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The Genus Epimedium and Other Herbaceous Berberidaceae Including the Genus Podophyllum

By William T. Stearn

Timber Press, Inc., 2002

Hardcover: $49.95


The title gives you a clue that this is not light reading.  This monograph is a revised and much enlarged edition of one written by the author in 1938.  Many of the currently listed epimediums were discovered in only the last decade, greatly expanding the scope of the subject.


 In 1990, I ordered seven varieties of epimedium, all that were commonly available at the time.  I was an early fan of the genus commonly known as Barrenwort.  When this book became available, I anxiously watched for its arrival.  My first mind-numbing attempt to read the text was intimidating.  From preface to history to morphology, I felt out of my depth.  I started to skip ahead to cultivation and photos.


The photos stopped me.  They are glorious pictures of epimedium among their neighbors, most from the Royal Botanic Gardens at Kew, England, along with equally lovely paintings.  Okay, I like the pictures.  But the important thing is that they led me to interesting parts of the text.  Backtracking, I returned to the Geographical Distribution section, which proved to be quite interesting.  Spiced into the text are photos of the places in which epimedium choose to grow naturally.  The steep mountainsides featured give a new appreciation of those plant seekers who found them.


“Wherever epimedium is found, woodland and scrub in temperate hilly or montane regions provide the essential conditions for its existence… without them,” Stearn continues, “the genus would not survive.”


The specifics of successful cultivation, based on their habitats in the wild, are easy to understand.  “…they thrive best under moderately cool and half-shady conditions, preferably in moist but well-drained humus-rich soil. Their rhizomes creep shallowly below the surface and in the wild are mulched by fallen leaves.”    Stearn continues, “…soils should be enriched with abundant humus, preferably leaf-mould, to which a little slow-acting fertilizer may be added.”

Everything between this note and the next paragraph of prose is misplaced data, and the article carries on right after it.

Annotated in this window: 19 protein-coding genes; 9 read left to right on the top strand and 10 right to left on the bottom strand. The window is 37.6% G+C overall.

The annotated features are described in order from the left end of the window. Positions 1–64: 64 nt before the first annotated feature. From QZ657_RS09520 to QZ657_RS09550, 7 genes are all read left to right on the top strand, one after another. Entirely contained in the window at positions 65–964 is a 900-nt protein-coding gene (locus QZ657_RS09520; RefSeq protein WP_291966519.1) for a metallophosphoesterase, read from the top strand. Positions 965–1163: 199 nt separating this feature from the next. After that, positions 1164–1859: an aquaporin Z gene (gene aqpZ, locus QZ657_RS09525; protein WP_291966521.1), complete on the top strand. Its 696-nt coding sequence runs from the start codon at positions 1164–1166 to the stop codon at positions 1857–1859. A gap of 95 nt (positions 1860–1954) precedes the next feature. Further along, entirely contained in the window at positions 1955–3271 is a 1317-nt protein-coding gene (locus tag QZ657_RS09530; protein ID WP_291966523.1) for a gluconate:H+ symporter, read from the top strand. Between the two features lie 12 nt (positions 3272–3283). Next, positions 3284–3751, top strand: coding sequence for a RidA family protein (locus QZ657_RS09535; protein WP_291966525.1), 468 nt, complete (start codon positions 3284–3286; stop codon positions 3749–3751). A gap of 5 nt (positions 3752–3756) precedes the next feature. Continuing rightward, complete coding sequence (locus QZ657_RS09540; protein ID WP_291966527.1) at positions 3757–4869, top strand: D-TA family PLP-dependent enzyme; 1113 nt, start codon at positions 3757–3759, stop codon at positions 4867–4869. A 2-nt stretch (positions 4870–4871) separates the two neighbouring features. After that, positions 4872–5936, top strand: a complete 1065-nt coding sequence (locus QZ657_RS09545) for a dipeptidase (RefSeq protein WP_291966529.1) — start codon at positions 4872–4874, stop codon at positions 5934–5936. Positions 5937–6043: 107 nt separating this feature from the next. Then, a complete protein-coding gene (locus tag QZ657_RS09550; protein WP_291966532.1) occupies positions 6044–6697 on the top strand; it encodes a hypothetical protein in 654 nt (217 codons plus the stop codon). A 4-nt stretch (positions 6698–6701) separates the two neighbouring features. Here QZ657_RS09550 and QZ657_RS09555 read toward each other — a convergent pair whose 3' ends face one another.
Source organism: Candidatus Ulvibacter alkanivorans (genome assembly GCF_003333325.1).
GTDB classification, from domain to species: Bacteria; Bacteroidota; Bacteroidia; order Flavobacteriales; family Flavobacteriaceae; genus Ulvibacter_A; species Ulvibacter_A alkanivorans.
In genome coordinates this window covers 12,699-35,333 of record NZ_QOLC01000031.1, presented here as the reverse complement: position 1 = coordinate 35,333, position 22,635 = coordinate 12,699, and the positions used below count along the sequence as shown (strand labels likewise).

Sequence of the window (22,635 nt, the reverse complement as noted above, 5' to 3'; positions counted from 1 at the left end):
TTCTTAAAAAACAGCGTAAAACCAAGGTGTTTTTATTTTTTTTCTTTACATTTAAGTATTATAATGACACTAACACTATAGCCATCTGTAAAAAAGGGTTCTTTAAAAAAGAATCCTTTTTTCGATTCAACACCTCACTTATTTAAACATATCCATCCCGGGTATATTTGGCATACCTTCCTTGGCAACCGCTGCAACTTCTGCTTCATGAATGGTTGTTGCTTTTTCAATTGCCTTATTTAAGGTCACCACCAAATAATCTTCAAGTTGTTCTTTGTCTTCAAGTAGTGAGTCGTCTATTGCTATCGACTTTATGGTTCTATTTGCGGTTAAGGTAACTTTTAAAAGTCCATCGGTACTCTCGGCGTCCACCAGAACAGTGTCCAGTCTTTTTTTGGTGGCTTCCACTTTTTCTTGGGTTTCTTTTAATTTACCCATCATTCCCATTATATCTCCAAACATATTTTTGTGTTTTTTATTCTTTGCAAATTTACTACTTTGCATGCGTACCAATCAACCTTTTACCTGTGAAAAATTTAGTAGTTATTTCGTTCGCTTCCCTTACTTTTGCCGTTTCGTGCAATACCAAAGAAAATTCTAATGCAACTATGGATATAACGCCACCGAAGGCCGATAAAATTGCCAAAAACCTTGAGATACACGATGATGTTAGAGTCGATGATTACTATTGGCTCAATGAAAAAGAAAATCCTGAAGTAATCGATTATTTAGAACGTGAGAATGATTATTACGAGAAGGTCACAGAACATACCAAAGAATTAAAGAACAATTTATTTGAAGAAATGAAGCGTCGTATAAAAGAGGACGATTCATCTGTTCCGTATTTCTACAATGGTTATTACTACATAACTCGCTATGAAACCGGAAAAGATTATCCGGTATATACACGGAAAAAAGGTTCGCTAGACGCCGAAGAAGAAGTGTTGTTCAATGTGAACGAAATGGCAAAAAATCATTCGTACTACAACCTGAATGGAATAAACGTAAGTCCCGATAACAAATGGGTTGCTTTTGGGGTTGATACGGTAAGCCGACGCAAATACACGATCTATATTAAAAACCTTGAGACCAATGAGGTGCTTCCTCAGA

An extensive Key to the genus is provided, along with very detailed discussions of the species.  In the seven-page discussion of Epimedium grandiflorum, the author explains the Japanese name ‘Ikariso’ “from ikari (grapnel or anchor) and so (plant), the four long curved spurs of the flower suggesting the four-fluked grapnel (Nottsuzume ikari, four-claw anchor) which is used by Japanese fishermen.”


It is a hefty price to pay for someone who is not a botanical scholar, but would still be worth seeking out in libraries for gardeners who are enchanted by the spidery early spring blooms held high on wiry stems and the beautifully veined and colored foliage that follows.   Many of the epimedium that have been discovered are not yet available for our gardens, but more are showing up with every catalog.  With this scholarly work in hand, you will have a better idea which ones you have to have.


Reviewed by Karin Guzy